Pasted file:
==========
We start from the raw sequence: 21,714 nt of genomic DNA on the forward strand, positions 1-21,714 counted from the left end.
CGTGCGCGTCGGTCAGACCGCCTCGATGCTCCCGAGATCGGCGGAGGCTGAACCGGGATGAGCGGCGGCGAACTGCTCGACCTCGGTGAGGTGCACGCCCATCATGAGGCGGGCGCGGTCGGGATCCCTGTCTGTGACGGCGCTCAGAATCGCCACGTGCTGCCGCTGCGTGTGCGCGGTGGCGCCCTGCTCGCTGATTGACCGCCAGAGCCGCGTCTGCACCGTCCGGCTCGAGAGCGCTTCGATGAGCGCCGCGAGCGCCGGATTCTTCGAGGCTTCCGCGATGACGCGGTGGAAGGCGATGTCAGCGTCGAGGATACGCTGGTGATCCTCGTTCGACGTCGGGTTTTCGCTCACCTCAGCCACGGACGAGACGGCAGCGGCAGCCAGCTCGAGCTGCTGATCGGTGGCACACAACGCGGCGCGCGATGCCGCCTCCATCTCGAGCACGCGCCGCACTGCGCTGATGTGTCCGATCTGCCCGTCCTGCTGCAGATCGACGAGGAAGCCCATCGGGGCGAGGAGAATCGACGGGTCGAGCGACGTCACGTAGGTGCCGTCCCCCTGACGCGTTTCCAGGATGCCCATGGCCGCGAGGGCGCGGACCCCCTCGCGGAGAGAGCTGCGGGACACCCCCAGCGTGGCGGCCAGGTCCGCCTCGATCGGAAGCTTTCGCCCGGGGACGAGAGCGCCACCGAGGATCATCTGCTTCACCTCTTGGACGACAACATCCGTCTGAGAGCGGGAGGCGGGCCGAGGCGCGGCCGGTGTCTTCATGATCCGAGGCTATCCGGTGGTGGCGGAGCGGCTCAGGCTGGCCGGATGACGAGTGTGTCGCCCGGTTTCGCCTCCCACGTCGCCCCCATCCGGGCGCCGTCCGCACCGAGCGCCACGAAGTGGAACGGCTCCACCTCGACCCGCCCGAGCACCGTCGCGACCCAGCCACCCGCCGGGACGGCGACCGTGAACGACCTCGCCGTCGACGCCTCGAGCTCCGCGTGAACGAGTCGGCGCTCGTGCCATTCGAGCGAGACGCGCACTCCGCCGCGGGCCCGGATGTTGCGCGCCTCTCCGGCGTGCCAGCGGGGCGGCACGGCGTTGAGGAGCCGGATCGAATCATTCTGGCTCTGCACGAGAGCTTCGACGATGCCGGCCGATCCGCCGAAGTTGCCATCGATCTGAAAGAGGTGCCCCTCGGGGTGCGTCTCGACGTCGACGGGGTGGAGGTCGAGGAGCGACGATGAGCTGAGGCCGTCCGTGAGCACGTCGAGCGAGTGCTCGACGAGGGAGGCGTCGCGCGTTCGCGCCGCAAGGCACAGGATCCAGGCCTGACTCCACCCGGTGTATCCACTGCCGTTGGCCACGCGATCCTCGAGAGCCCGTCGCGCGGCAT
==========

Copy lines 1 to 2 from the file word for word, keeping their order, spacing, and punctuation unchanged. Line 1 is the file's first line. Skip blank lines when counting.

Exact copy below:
We start from the raw sequence: 21,714 nt of genomic DNA on the forward strand, positions 1-21,714 counted from the left end.
CGTGCGCGTCGGTCAGACCGCCTCGATGCTCCCGAGATCGGCGGAGGCTGAACCGGGATGAGCGGCGGCGAACTGCTCGACCTCGGTGAGGTGCACGCCCATCATGAGGCGGGCGCGGTCGGGATCCCTGTCTGTGACGGCGCTCAGAATCGCCACGTGCTGCCGCTGCGTGTGCGCGGTGGCGCCCTGCTCGCTGATTGACCGCCAGAGCCGCGTCTGCACCGTCCGGCTCGAGAGCGCTTCGATGAGCGCCGCGAGCGCCGGATTCTTCGAGGCTTCCGCGATGACGCGGTGGAAGGCGATGTCAGCGTCGAGGATACGCTGGTGATCCTCGTTCGACGTCGGGTTTTCGCTCACCTCAGCCACGGACGAGACGGCAGCGGCAGCCAGCTCGAGCTGCTGATCGGTGGCACACAACGCGGCGCGCGATGCCGCCTCCATCTCGAGCACGCGCCGCACTGCGCTGATGTGTCCGATCTGCCCGTCCTGCTGCAGATCGACGAGGAAGCCCATCGGGGCGAGGAGAATCGACGGGTCGAGCGACGTCACGTAGGTGCCGTCCCCCTGACGCGTTTCCAGGATGCCCATGGCCGCGAGGGCGCGGACCCCCTCGCGGAGAGAGCTGCGGGACACCCCCAGCGTGGCGGCCAGGTCCGCCTCGATCGGAAGCTTTCGCCCGGGGACGAGAGCGCCACCGAGGATCATCTGCTTCACCTCTTGGACGACAACATCCGTCTGAGAGCGGGAGGCGGGCCGAGGCGCGGCCGGTGTCTTCATGATCCGAGGCTATCCGGTGGTGGCGGAGCGGCTCAGGCTGGCCGGATGACGAGTGTGTCGCCCGGTTTCGCCTCCCACGTCGCCCCCATCCGGGCGCCGTCCGCACCGAGCGCCACGAAGTGGAACGGCTCCACCTCGACCCGCCCGAGCACCGTCGCGACCCAGCCACCCGCCGGGACGGCGACCGTGAACGACCTCGCCGTCGACGCCTCGAGCTCCGCGTGAACGAGTCGGCGCTCGTGCCATTCGAGCGAGACGCGCACTCCGCCGCGGGCCCGGATGTTGCGCGCCTCTCCGGCGTGCCAGCGGGGCGGCACGGCGTTGAGGAGCCGGATCGAATCATTCTGGCTCTGCACGAGAGCTTCGACGATGCCGGCCGATCCGCCGAAGTTGCCATCGATCTGAAAGAGGTGCCCCTCGGGGTGCGTCTCGACGTCGACGGGGTGGAGGTCGAGGAGCGACGATGAGCTGAGGCCGTCCGTGAGCACGTCGAGCGAGTGCTCGACGAGGGAGGCGTCGCGCGTTCGCGCCGCAAGGCACAGGATCCAGGCCTGACTCCACCCGGTGTATCCACTGCCGTTGGCCACGCGATCCTCGAGAGCCCGTCGCGCGGCAT